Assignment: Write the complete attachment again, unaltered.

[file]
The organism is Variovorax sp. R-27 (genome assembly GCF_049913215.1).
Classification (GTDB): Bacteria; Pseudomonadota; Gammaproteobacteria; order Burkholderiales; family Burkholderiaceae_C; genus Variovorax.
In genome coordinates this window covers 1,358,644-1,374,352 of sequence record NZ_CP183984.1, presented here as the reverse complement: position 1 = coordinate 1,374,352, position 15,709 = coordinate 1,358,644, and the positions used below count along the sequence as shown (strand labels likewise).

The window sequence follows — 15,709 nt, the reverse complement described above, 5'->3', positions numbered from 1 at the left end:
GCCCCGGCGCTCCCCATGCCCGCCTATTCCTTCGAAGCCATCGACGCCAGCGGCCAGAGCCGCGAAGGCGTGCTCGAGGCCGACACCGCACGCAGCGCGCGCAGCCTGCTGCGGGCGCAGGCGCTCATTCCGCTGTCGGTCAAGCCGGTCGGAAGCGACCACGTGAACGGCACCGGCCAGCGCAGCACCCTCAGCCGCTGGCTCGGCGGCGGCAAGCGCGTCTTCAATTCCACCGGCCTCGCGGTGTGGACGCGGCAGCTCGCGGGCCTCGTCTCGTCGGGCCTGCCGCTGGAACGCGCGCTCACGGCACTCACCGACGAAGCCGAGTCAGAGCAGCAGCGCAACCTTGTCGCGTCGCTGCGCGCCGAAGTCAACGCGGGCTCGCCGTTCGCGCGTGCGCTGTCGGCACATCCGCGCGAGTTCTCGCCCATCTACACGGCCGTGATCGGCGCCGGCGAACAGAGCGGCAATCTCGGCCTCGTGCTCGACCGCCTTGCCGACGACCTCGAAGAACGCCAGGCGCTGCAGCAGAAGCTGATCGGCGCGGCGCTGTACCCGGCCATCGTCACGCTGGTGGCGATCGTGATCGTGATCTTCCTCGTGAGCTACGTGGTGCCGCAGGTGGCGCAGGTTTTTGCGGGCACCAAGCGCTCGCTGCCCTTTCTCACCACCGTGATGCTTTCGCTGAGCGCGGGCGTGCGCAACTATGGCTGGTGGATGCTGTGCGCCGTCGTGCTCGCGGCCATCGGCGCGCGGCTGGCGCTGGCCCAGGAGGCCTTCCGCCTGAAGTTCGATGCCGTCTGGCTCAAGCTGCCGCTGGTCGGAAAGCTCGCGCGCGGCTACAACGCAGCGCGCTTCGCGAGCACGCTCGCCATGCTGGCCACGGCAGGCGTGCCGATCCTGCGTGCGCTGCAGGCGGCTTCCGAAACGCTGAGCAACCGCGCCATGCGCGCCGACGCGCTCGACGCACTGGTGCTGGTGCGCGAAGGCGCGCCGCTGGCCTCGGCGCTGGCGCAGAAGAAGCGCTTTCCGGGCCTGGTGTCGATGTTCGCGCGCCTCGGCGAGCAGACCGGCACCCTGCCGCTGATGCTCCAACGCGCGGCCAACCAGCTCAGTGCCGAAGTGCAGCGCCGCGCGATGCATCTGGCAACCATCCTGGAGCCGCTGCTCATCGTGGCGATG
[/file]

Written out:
The organism is Variovorax sp. R-27 (genome assembly GCF_049913215.1).
Classification (GTDB): Bacteria; Pseudomonadota; Gammaproteobacteria; order Burkholderiales; family Burkholderiaceae_C; genus Variovorax.
In genome coordinates this window covers 1,358,644-1,374,352 of sequence record NZ_CP183984.1, presented here as the reverse complement: position 1 = coordinate 1,374,352, position 15,709 = coordinate 1,358,644, and the positions used below count along the sequence as shown (strand labels likewise).

The window sequence follows — 15,709 nt, the reverse complement described above, 5'->3', positions numbered from 1 at the left end:
GCCCCGGCGCTCCCCATGCCCGCCTATTCCTTCGAAGCCATCGACGCCAGCGGCCAGAGCCGCGAAGGCGTGCTCGAGGCCGACACCGCACGCAGCGCGCGCAGCCTGCTGCGGGCGCAGGCGCTCATTCCGCTGTCGGTCAAGCCGGTCGGAAGCGACCACGTGAACGGCACCGGCCAGCGCAGCACCCTCAGCCGCTGGCTCGGCGGCGGCAAGCGCGTCTTCAATTCCACCGGCCTCGCGGTGTGGACGCGGCAGCTCGCGGGCCTCGTCTCGTCGGGCCTGCCGCTGGAACGCGCGCTCACGGCACTCACCGACGAAGCCGAGTCAGAGCAGCAGCGCAACCTTGTCGCGTCGCTGCGCGCCGAAGTCAACGCGGGCTCGCCGTTCGCGCGTGCGCTGTCGGCACATCCGCGCGAGTTCTCGCCCATCTACACGGCCGTGATCGGCGCCGGCGAACAGAGCGGCAATCTCGGCCTCGTGCTCGACCGCCTTGCCGACGACCTCGAAGAACGCCAGGCGCTGCAGCAGAAGCTGATCGGCGCGGCGCTGTACCCGGCCATCGTCACGCTGGTGGCGATCGTGATCGTGATCTTCCTCGTGAGCTACGTGGTGCCGCAGGTGGCGCAGGTTTTTGCGGGCACCAAGCGCTCGCTGCCCTTTCTCACCACCGTGATGCTTTCGCTGAGCGCGGGCGTGCGCAACTATGGCTGGTGGATGCTGTGCGCCGTCGTGCTCGCGGCCATCGGCGCGCGGCTGGCGCTGGCCCAGGAGGCCTTCCGCCTGAAGTTCGATGCCGTCTGGCTCAAGCTGCCGCTGGTCGGAAAGCTCGCGCGCGGCTACAACGCAGCGCGCTTCGCGAGCACGCTCGCCATGCTGGCCACGGCAGGCGTGCCGATCCTGCGTGCGCTGCAGGCGGCTTCCGAAACGCTGAGCAACCGCGCCATGCGCGCCGACGCGCTCGACGCACTGGTGCTGGTGCGCGAAGGCGCGCCGCTGGCCTCGGCGCTGGCGCAGAAGAAGCGCTTTCCGGGCCTGGTGTCGATGTTCGCGCGCCTCGGCGAGCAGACCGGCACCCTGCCGCTGATGCTCCAACGCGCGGCCAACCAGCTCAGTGCCGAAGTGCAGCGCCGCGCGATGCATCTGGCAACCATCCTGGAGCCGCTGCTCATCGTGGCGATG